Like I wrote, Darnold's lack of refinement could become a strength if he's able to fix the issues I noted. When his body is properly in sync with the routes he's throwing, he is maybe the most accurate quarterback I've seen. It's that good.

USC's offense used a lot of run-pass options, so we have a lot of examples of Darnold throwing passes within 6 yards of the line of scrimmage, including quick screens to wide receivers, push screens to running backs, hitches, slants, and speed-outs. It is wild watching Darnold throw these routes.

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It's hard to find clips of him not hitting his receivers in stride.

His rollout game is very accurate as well. From his own end zone he hits a comeback route on the sideline. It's shocking how accurate he is.

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Again, he's very good out of the pocket. On this play, Utah only rushes two guys and spies him with a third. There's a lot of guys in coverage, so Darnold moves around in the pocket and then throws a laser beam for a touchdown.

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I cannot understate his accuracy enough. For a kid with weird mechanics and everything I wrote about, he understands accuracy from a mental standpoint. Accuracy is a math problem. You have to calculate the speed of your target, and the velocity of your ball, and your launch point, and launch angle, and a million other things. Darnold seems to have an innate understanding of how that works.

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You see all the faults in Darnold's game but the incredible accuracy just soothes you over. You can get away with a lot of issues if you can put the ball where you want.

This is why I believe there is an elite quarterback that is hiding somewhere within Darnold. With a guy like Josh Rosen, the elite quarterback is already in full blossom and it's why in my opinion he's probably the best available quarterback. Darnold will need more work, but he can be absolutely special.

Sam Darnold freed my soul that was trapped inside $100 quarterback instructional DVDs. He has that type of power. What he can do for you and your favorite team is limitless.

Seth Galina is a quarterback coach in the football hotbed of Montreal, Quebec. He writes for And The Valley Shook, Maize N Brew, and RollBamaRoll. His twitter handle is @sethgalina, where you can find him reposting lyrics to '90s pop songs.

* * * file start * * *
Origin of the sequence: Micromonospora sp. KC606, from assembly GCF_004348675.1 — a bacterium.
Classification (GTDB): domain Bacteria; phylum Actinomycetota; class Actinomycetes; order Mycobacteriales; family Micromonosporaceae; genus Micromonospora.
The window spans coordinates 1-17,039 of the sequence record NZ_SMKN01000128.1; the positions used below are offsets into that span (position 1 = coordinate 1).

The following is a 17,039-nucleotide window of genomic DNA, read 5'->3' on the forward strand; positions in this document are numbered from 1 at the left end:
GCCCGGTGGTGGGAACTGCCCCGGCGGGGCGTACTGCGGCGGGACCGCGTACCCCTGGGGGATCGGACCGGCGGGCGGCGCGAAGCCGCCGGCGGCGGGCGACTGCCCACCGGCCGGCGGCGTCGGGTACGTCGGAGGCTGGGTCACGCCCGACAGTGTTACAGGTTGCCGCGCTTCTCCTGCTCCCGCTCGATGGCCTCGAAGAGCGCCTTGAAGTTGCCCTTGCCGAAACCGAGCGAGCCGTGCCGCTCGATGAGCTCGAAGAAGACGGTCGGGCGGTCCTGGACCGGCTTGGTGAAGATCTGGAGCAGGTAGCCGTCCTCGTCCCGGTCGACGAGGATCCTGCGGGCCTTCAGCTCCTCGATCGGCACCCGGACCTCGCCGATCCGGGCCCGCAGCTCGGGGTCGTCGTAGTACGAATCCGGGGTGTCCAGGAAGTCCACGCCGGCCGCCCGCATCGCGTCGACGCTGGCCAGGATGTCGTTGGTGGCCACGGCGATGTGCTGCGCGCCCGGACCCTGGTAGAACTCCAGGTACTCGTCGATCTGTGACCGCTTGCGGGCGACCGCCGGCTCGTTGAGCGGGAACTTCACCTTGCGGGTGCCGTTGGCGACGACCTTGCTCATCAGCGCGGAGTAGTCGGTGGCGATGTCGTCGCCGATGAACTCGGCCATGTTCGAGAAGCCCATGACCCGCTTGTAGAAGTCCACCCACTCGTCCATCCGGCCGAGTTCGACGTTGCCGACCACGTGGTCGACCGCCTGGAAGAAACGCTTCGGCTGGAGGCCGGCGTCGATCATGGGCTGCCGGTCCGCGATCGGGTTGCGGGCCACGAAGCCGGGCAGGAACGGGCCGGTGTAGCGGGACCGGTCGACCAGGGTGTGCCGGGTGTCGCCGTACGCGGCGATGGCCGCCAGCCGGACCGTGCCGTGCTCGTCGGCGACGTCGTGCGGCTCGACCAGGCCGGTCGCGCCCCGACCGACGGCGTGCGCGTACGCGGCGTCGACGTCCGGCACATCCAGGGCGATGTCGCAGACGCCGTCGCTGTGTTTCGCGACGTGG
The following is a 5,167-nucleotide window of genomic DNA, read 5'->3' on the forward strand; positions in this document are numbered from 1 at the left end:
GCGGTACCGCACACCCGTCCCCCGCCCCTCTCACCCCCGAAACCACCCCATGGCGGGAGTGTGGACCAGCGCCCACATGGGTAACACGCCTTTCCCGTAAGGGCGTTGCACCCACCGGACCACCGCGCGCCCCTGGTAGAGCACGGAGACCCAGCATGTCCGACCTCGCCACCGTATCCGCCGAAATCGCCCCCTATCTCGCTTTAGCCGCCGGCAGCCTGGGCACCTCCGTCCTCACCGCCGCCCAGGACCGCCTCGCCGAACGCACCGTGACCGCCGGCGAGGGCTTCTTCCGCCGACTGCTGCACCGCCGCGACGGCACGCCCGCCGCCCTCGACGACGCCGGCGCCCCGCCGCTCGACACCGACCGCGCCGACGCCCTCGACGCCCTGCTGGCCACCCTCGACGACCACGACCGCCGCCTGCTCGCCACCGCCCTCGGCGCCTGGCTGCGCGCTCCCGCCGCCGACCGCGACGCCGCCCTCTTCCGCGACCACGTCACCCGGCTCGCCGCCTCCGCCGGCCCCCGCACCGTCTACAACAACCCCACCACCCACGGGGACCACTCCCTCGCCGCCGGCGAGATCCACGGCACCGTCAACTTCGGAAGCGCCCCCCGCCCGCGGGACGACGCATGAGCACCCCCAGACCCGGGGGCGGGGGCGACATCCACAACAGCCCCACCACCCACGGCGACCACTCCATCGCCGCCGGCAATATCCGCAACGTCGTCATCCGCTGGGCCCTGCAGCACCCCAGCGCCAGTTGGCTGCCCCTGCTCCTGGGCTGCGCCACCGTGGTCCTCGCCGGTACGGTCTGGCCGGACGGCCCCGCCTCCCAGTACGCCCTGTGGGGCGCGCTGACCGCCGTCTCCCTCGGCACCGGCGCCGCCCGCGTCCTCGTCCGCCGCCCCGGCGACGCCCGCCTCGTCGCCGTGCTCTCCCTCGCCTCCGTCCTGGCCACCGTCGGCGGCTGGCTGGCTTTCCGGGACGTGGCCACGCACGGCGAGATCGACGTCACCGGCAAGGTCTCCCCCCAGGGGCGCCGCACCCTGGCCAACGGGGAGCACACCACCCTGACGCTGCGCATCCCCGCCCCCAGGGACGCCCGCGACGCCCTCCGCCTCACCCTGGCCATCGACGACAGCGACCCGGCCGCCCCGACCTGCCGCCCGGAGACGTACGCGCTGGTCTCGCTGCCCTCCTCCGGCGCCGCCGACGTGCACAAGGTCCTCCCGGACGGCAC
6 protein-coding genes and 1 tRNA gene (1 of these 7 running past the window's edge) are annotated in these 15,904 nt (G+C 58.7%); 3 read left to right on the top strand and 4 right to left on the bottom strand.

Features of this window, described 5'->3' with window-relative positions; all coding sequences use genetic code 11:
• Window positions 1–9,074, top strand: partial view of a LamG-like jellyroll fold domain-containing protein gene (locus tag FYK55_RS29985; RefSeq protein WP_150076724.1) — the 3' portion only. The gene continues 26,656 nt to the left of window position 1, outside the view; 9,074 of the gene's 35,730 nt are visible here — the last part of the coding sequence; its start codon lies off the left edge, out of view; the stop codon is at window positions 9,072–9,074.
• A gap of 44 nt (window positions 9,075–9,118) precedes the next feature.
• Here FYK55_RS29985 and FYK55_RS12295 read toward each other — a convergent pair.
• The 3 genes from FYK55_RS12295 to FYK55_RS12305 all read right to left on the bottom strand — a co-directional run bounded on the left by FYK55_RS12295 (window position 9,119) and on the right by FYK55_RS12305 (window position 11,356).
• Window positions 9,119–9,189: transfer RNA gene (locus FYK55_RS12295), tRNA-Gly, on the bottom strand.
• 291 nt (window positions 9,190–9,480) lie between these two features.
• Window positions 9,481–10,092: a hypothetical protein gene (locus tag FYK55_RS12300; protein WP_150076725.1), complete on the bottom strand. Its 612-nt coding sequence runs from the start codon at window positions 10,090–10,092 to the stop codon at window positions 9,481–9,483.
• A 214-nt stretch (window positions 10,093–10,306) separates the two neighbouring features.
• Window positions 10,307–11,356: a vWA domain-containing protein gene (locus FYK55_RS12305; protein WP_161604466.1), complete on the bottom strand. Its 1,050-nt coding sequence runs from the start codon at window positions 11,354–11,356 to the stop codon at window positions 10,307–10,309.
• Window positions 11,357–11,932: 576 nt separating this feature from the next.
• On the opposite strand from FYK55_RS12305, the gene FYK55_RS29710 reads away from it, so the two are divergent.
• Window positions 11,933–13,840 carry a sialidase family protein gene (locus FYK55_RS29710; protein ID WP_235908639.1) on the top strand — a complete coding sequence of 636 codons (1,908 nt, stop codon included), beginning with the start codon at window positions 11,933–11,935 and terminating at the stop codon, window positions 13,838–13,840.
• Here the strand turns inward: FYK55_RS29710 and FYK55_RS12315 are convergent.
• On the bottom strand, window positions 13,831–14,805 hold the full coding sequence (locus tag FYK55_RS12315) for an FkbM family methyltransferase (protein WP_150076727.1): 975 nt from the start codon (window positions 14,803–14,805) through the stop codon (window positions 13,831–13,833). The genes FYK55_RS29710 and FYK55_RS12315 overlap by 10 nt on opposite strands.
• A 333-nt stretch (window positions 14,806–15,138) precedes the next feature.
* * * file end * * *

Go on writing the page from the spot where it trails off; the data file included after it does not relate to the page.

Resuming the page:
13 comments, Last at 09 Apr 2018, 11:51am

1 Re: Futures: Sam Darnold

"Accuracy is a math problem. You have to calculate the speed of your target, and the velocity of your ball, and your launch point, and launch angle, and a million other things."

It's called hand-eye coordination. You can fix throwing and footwork mechanics, but H-E coordination is a non-teachable talent of degrees from 'you have it in spades' to 'no got'. Darnold seems to have a high degree of it. Josh Allen, maybe not.

3 Re: Futures: Sam Darnold

Everyone who has played baseball has learned hand-eye coordination from a throwing and catching standpoint. Like anything else, various skill levels underlie it, but it's absolutely learned behavior.

12 Re: Futures: Sam Darnold

I assume he meant major-league-level defensive talent, but in any case, Russell Wilson played 2B in the minors so it's unlikely that he was headed for a career as a shortstop.

2 Re: Futures: Sam Darnold

"Besides those two guys, all of USC's other quarterbacks have been white."

Sanchez was 3rd-generation Mexican and identified as Hispanic.

8 Re: Futures: Sam Darnold

Curious what you would think of Mayfield. I feel Darnold's ball placement isn't all that great, but I didn't notice the mechanical and throwing flaws you pointed out. He's accurate, but sometimes he's just off a little bit. I felt Mayfield's ball placement was the best in this class perhaps better than Rosen's ; the thing is, there are weird plays with Rosen where the ball goes somewhere way off from where the receiver is, but perhaps the receiver's running the wrong route. But Mayfield has the worst mechanics in this class; he's constantly throwing from terrible platforms, with his feet out of place, and the ball still goes where it's supposed to. The thing Mayfield does is throw a beat late, which may be enough to prefer Rosen and Darnold to him.

Then there's Josh Allen.

9 Re: Futures: Sam Darnold

I'd be worried putting a rookie QB with mechanics issues behind an offensive line that no longer has Joe Thomas protecting his blind side. Mechanics go quickly when the QB doesn't have decent protection. I realize the rest of the Browns OL is better than average, but that won't matter without a good LT. It's probably still better than going to either NY team though.

10 Re: Futures: Sam Darnold

I would bet that the reason Cleveland traded for Tyrod Taylor was as a reasonably competent bridge QB. They can throw Taylor out as the opening day starter and let whoever they draft come along at his own pace. Hell, they can start Taylor all year if they feel like the rookie isn't ready. Once you've gone 1-31, you might as well lean into the tank for one more year if you think it'll be best for 2019.